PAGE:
The message requests that Pistole supply a timeline for fulfilling the mandate, as well as the criteria for the evidently new screening strategy. "If TSA plans to use a 'risk-based' approach, how will TSA determine whether inbound air cargo is 'high-risk' and therefore must be screened?" it stated.

Screening cargo overseas, in general, is difficult because some international partners have not digitized their cargo lists and do not have X-rays or other scanning devices for identifying explosives, TSA and lawmakers have acknowledged.

When the law was enacted, "we understood that ensuring the screening of all air cargo loaded on planes departing for the U.S. could prove challenging, insofar as TSA lacks the authority and resources to unilaterally require implementation by foreign governments," the letter stated. "That said, we believed then -- and we continue to believe today -- that screening 100 percent of U.S. bound air cargo -- as is done for all cargo shipped on domestic point-to-point aircraft -- is critical to guarding against evolving terrorist threats."

Rep. Peter King, R-N.Y., chairman of the full committee said, "We have been in regular contact with TSA on this issue and will continue to work with [DHS] Secretary [Janet] Napolitano and Administrator Pistole to improve cargo security."

Threatwatch Alert

Thousands of cyber attacks occur each day

See the latest threats


Close [ x ] More from Nextgov

Thank you for subscribing to newsletters from
We think these reports might interest you:

  • Featured Content from RSA Conference: Dissed by NIST

    Learn more about the latest draft of the U.S. National Institute of Standards and Technology guidance document on authentication and lifecycle management.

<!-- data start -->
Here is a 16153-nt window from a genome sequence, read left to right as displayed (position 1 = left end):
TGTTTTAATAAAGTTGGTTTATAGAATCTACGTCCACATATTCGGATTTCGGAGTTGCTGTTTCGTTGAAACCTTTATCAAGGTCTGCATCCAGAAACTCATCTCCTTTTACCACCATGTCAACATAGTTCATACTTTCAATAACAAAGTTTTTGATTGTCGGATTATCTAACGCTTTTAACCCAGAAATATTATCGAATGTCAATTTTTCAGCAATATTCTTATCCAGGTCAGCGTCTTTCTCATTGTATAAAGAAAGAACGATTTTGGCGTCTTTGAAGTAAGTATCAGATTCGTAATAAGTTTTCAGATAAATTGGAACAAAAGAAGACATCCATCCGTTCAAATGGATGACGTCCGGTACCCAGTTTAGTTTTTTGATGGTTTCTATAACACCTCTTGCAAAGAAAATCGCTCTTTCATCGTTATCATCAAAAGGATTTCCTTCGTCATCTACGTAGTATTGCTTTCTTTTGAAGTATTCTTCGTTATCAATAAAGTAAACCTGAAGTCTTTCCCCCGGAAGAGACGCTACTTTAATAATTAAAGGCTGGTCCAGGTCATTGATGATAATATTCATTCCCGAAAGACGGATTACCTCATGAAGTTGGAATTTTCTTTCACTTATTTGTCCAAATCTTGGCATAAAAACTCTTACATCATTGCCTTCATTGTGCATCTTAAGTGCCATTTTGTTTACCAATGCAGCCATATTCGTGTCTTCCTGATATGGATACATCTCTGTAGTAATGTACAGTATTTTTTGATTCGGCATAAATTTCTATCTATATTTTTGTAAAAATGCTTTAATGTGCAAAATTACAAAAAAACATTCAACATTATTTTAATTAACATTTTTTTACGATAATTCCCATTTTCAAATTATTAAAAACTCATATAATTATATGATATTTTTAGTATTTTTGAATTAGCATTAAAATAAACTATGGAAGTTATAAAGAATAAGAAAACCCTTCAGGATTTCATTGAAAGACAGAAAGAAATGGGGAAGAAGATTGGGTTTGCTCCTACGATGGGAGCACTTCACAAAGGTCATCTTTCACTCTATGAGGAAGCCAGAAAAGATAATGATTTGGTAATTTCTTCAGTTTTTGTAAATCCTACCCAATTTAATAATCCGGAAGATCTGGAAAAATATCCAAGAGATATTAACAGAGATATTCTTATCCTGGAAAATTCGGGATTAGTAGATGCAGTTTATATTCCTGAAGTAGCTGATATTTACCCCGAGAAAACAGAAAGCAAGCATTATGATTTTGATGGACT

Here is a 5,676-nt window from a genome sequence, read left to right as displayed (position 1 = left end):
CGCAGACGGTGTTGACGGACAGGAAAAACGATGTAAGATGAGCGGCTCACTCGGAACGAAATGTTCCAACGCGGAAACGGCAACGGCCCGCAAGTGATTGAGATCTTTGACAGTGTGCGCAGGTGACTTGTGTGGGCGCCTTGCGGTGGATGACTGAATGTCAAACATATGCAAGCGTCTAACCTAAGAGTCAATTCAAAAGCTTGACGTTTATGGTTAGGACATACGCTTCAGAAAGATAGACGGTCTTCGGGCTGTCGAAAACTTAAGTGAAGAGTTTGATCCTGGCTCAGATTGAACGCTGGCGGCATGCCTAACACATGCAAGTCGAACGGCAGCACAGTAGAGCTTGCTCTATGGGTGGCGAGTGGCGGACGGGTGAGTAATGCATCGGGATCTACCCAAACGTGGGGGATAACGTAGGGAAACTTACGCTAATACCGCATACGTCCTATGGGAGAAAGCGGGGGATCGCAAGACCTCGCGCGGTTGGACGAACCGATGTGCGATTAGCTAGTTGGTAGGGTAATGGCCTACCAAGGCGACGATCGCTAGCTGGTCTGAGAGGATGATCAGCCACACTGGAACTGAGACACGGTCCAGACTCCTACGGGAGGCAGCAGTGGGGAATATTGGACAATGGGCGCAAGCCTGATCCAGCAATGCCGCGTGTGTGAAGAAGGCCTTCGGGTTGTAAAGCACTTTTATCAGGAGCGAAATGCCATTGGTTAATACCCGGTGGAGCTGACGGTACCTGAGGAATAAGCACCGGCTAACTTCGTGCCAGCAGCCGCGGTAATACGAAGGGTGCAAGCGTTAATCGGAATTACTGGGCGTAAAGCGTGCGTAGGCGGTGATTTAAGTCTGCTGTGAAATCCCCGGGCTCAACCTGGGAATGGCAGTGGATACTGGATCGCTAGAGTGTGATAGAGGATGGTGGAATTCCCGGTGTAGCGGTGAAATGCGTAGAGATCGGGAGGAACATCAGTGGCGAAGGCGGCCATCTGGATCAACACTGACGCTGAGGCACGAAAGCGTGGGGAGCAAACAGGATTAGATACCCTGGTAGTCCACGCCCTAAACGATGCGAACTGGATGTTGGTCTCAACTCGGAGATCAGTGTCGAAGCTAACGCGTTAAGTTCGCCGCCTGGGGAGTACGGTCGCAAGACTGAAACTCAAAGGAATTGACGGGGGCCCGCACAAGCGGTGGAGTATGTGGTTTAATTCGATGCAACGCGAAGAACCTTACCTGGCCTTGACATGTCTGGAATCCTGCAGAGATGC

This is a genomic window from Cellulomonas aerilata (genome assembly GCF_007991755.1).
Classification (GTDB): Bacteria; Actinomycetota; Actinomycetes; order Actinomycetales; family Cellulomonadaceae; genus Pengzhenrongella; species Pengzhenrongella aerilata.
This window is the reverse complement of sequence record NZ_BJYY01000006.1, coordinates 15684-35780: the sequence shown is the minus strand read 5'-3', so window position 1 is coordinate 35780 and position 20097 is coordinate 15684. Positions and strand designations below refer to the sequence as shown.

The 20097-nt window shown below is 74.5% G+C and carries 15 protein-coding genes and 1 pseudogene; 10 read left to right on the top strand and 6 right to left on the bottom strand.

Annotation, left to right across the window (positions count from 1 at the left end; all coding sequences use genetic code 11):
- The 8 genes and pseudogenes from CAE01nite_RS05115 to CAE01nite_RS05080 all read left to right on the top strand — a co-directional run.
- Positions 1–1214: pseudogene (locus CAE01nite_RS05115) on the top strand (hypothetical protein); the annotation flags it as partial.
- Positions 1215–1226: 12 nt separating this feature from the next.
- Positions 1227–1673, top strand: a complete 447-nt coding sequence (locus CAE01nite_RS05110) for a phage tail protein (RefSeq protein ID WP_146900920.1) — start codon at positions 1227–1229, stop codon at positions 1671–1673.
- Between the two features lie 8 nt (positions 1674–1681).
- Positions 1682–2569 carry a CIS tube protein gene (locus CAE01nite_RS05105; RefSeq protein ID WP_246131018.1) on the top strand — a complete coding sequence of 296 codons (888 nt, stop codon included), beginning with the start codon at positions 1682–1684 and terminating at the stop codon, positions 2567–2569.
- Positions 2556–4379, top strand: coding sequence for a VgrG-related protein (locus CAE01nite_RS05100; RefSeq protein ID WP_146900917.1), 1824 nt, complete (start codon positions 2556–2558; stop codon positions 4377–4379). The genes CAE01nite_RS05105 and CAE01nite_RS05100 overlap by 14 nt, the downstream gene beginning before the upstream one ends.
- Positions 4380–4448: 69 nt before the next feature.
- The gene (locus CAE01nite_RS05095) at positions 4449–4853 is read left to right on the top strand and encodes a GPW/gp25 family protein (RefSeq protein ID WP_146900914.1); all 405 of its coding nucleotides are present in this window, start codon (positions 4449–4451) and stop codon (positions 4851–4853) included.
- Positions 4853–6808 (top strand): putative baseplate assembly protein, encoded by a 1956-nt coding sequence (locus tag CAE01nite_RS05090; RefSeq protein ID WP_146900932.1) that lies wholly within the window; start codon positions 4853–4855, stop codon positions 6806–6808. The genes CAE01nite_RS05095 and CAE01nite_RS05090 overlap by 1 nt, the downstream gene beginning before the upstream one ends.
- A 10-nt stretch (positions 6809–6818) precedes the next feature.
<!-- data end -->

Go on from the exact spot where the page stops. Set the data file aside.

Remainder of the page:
• PIV- I And Multifactor Authentication: The Best Defense for Federal Government Contractors

    This white paper explores NIST SP 800-171 and why compliance is critical to federal government contractors, especially those that work with the Department of Defense, as well as how leveraging PIV-I credentialing with multifactor authentication can be used as a defense against cyberattacks

  • Toward A More Innovative Government

    This research study aims to understand how state and local leaders regard their agency’s innovation efforts and what they are doing to overcome the challenges they face in successfully implementing these efforts.

  • From Volume to Value: UK’s NHS Digital Provides U.S. Healthcare Agencies A Roadmap For Value-Based Payment Models

    The U.S. healthcare industry is rapidly moving away from traditional fee-for-service models and towards value-based purchasing that reimburses physicians for quality of care in place of frequency of care.

  • GBC Flash Poll: Is Your Agency Safe?

    Federal leaders weigh in on the state of information security

  • Data-Centric Security vs. Database-Level Security

    Database-level encryption had its origins in the 1990s and early 2000s in response to very basic risks which largely revolved around the theft of servers, backup tapes and other physical-layer assets. As noted in Verizon’s 2014, Data Breach Investigations Report (DBIR)1, threats today are far more advanced and dangerous.


When you download a report, your information may be shared with the underwriters of that document.